[14] The representative rocks were selected to cover the rock varieties and abundance in the group. The sampling strategies: (1) Thirty seven geologic groups are characterized based on their ages, lithologies, and provinces (Table 1). All the 37 geologic groups are distinguishable as geologic units in the 1:1,000,000 scale geologic map [Geological Survey of Japan, 1992]. In Figure 3 the relative proportions of sampled materials with respect to age, outcrop size, and lithology of the rocks are indicated. (2) Samples should cover the areas in both of the NE and SW Japan because of the difference of geologic settings (Figures 1 and 2). (3) We use a linear average within each geologic group (Tables 1 and A1), because the representative rocks in the geologic group are chosen with their abundance on the basis of an enormous amount of existing geologic information. For example, when the volume of both of sandstone and mud stone are comparable in the interest area, we selected the both types for sedimentary rocks. Although the igneous rocks have significant variety in composition, we can select the representative samples based on previous studies. In spite of the small exposed area for metamorphic rocks we analyzed many samples because of their wide varieties. In the extreme case we multiplied the factor to reduce the contribution of exceptional rocks. In the case of accretionary complex we analyzed the representative lithology and will examine the representation using a large-scale geological map in later sections.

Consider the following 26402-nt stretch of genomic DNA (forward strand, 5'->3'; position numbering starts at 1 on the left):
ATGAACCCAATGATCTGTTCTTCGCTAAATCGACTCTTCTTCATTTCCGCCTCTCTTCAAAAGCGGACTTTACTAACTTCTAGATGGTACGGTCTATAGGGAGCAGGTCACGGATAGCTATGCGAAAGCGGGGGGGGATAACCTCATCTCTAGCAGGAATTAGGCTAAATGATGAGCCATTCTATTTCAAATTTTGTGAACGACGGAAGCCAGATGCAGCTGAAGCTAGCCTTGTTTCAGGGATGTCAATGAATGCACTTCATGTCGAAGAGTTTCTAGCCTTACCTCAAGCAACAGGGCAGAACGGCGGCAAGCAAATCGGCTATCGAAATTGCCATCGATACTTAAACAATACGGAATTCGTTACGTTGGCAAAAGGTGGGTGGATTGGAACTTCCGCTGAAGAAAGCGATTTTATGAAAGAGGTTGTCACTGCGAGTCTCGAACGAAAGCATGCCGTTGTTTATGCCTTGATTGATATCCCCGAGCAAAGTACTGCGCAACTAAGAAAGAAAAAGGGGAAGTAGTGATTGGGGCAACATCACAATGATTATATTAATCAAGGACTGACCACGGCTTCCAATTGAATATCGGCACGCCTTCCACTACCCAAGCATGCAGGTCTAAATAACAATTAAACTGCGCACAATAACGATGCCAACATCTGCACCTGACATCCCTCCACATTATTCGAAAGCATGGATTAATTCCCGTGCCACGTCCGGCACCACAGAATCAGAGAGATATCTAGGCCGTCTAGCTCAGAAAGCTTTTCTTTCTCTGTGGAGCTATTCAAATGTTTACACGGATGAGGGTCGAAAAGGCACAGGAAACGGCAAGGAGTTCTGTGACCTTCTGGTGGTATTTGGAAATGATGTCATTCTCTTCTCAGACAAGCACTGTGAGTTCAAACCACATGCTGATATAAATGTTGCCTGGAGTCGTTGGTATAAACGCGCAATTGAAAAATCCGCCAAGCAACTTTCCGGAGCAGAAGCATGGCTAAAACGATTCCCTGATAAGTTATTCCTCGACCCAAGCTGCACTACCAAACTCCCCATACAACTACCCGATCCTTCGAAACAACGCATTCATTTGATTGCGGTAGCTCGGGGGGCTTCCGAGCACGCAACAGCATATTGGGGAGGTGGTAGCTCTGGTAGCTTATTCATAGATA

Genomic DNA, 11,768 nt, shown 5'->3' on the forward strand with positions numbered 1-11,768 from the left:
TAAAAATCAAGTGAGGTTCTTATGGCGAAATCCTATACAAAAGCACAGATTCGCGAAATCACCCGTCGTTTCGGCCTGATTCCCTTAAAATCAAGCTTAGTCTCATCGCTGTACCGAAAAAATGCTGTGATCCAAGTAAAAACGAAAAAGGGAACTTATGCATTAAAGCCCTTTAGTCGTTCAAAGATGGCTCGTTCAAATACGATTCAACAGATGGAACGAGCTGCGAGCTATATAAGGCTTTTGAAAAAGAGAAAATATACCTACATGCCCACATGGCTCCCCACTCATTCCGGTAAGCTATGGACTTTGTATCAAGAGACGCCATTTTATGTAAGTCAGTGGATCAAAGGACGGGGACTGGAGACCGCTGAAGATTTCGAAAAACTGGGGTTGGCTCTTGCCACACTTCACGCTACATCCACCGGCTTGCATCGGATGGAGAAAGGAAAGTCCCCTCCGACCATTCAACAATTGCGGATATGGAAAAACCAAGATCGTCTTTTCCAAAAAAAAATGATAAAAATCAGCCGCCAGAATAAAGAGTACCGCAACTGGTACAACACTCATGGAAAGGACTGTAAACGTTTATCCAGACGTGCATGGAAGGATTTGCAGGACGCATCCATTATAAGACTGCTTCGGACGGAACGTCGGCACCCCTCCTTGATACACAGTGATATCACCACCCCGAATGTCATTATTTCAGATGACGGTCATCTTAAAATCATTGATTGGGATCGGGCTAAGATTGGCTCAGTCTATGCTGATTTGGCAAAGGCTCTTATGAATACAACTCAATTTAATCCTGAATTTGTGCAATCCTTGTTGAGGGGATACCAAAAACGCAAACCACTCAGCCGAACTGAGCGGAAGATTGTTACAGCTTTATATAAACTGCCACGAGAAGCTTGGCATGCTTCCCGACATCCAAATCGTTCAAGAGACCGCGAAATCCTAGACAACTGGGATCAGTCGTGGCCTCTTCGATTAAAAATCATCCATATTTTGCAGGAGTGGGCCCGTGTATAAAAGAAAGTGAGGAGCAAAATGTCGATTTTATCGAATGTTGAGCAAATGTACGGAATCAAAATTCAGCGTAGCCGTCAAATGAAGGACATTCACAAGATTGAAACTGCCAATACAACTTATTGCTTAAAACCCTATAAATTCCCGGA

image

Figure 3. Bar diagrams of the relative proportions of the sampled materials with respect to age, exposed area percent and lithology of the rocks for 166 analyzed samples. Data of area percent are from a 1:1 million digital geological map issued by the Geological Survey of Japan [Geological Survey of Japan, 1995; Murata and Kano, 1995.

Download figure to PowerPoint